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Affirmative Action Policy and Effort Levels. Sequential-Move Contest Game Argument

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  • Andrzej Kwiatkowski

Abstract

In this paper we analyse a simple two-person sequential-move contest game with heterogeneous players. Assuming that the heterogeneity could be the consequence of past discrimination, we study the e¤ects of implementation of affirmative action policy, which tackles this heterogeneity by compensating discriminated players, and compare them with the situation in which the heterogeneity is ignored and the contestants are treated equally. In our analysis we consider different orders of moves. We show that the order of moves of contestants is a very important factor in determination of the effects of the implementation of the affirmative action policy. We also prove that in such cases a significant role is played by the level of the heterogeneity of individuals. In particular, in contrast to the present-in-the-literature predictions, we demonstrate that as a consequence of the interplay of these two factors, the response to the implementation of the affirmative action policy option may be the decrease in the total equilibrium effort level of the contestants in comparison to the unbiased contest game.

Suggested Citation

  • Andrzej Kwiatkowski, 2010. "Affirmative Action Policy and Effort Levels. Sequential-Move Contest Game Argument," Dundee Discussion Papers in Economics 242, Economic Studies, University of Dundee.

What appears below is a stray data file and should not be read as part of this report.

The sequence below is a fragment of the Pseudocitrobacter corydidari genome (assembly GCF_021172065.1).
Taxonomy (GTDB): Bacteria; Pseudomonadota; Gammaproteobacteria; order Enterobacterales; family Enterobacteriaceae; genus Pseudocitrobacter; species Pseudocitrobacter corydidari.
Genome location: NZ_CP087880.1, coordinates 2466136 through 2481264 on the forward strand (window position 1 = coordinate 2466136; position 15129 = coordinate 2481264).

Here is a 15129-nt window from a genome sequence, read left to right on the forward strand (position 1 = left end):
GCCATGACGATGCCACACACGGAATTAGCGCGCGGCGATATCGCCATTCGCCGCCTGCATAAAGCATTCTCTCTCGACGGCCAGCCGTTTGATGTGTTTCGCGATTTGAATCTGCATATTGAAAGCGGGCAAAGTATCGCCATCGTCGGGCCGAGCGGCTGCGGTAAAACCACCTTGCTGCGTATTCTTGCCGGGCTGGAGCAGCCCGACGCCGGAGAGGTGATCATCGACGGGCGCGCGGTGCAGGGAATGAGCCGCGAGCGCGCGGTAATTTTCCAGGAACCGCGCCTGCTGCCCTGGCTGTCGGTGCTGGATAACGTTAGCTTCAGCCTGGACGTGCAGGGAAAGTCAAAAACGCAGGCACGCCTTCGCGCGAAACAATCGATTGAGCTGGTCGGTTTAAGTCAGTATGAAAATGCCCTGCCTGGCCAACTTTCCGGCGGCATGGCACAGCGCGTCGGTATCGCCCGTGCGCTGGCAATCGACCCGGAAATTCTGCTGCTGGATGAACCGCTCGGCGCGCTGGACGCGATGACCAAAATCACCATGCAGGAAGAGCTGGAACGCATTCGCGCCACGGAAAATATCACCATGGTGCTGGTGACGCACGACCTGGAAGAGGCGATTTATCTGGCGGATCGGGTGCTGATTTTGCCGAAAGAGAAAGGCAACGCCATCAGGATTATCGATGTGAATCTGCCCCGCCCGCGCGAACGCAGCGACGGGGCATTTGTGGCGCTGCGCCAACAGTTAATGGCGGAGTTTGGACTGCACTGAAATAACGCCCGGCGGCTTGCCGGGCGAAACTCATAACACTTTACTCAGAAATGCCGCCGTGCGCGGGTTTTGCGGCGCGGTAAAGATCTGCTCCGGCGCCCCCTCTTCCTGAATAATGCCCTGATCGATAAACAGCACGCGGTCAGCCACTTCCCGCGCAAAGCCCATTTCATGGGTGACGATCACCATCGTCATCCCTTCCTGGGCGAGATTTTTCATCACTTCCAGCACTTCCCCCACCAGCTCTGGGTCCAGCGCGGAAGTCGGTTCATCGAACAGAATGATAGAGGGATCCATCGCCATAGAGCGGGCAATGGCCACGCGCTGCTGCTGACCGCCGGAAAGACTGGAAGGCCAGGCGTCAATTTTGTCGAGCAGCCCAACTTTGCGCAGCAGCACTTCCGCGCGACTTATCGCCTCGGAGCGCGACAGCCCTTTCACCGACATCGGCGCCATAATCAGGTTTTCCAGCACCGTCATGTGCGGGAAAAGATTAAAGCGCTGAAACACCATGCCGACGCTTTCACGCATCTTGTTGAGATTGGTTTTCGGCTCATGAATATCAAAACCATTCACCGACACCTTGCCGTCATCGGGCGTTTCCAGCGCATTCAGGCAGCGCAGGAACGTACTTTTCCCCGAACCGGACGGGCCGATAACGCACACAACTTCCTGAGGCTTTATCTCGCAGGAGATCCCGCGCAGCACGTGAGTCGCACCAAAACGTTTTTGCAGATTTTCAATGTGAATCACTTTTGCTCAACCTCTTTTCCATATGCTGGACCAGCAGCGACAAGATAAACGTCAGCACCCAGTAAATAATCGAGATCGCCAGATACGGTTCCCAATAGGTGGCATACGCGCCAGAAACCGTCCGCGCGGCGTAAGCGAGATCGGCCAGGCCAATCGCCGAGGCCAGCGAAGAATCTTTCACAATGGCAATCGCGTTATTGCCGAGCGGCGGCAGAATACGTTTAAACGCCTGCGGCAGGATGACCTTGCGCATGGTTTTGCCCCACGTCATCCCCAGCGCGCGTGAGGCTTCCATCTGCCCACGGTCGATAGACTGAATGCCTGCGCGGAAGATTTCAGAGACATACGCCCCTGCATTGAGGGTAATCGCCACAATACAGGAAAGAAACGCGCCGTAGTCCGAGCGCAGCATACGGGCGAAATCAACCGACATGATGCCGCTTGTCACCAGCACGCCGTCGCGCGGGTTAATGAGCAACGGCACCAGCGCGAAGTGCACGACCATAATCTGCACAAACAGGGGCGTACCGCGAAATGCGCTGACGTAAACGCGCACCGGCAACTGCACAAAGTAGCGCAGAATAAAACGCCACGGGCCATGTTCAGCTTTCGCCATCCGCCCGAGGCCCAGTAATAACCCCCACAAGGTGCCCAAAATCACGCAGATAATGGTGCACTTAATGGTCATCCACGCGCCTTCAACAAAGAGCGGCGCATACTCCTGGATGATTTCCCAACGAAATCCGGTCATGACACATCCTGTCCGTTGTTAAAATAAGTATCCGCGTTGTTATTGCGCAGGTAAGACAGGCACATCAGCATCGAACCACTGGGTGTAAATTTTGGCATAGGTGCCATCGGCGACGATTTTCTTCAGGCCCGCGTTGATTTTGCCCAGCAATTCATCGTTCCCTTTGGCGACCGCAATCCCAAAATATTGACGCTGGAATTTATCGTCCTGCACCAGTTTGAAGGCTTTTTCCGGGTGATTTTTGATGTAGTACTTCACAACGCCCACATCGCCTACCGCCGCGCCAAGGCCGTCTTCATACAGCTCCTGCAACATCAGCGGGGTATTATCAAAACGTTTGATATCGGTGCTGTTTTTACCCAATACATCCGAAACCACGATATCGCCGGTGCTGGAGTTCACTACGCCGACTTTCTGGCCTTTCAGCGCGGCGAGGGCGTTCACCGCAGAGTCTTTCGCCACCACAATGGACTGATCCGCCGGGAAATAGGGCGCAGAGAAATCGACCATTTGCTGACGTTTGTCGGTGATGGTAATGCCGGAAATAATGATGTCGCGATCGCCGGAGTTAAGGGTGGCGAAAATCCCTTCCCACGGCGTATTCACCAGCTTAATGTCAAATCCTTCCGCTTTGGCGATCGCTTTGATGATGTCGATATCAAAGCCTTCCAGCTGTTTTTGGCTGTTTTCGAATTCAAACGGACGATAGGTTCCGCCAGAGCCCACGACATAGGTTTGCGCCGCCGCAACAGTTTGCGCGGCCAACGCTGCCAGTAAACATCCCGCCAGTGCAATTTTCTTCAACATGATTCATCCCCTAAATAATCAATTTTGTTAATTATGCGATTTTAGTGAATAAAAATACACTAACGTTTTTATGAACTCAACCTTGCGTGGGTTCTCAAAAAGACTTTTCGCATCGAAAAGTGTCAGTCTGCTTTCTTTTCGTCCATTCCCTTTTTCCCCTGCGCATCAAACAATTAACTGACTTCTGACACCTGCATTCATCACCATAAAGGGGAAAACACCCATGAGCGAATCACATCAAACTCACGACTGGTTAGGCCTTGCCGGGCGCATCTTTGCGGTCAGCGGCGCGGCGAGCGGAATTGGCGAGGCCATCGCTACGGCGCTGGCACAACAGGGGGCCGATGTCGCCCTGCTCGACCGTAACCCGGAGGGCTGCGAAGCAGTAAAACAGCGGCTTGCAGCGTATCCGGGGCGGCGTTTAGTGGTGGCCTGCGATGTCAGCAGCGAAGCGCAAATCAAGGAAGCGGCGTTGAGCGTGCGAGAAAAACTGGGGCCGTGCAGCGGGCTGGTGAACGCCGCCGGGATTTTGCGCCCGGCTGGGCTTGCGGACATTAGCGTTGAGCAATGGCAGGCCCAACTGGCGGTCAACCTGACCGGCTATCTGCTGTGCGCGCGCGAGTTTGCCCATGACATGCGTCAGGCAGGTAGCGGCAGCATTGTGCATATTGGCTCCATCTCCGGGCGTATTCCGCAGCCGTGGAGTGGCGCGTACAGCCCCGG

• Handle: RePEc:dun:dpaper:242
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    References listed on IDEAS

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    1. Andrew Schotter & Keith Weigelt, 1992. "Asymmetric Tournaments, Equal Opportunity Laws, and Affirmative Action: Some Experimental Results," The Quarterly Journal of Economics, Oxford University Press, vol. 107(2), pages 511-539.
    2. Baye, M.R. & Kovenock, D. & De Vries, C.G., 1993. "The Solution to the Tullock Rent-Seeking Game when R > 2: Mixed Strategy Equilibria and Mean Dissipation Rates," Papers 10-93-9, Pennsylvania State - Department of Economics.
    3. Qiang Fu, 2006. "A Theory of Affirmative Action in College Admissions," Economic Inquiry, Western Economic Association International, vol. 44(3), pages 420-428, July.
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    5. Weimann, Joachim & Yang, Chun-Lei & Vogt, Carsten, 2000. "An experiment on sequential rent-seeking," Journal of Economic Behavior & Organization, Elsevier, vol. 41(4), pages 405-426, April.
    6. Baik, Kyung H & Shogren, Jason F, 1992. "Strategic Behavior in Contests: Comment," American Economic Review, American Economic Association, vol. 82(1), pages 359-362, March.
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    More about this item

    Keywords

    Asymmetric contest; sequential-move contest; affirmative action; discrimination;
    All these keywords.

    JEL classification:

    • C72 - Mathematical and Quantitative Methods - - Game Theory and Bargaining Theory - - - Noncooperative Games
    • D63 - Microeconomics - - Welfare Economics - - - Equity, Justice, Inequality, and Other Normative Criteria and Measurement
    • I38 - Health, Education, and Welfare - - Welfare, Well-Being, and Poverty - - - Government Programs; Provision and Effects of Welfare Programs
    • J78 - Labor and Demographic Economics - - Labor Discrimination - - - Public Policy (including comparable worth)

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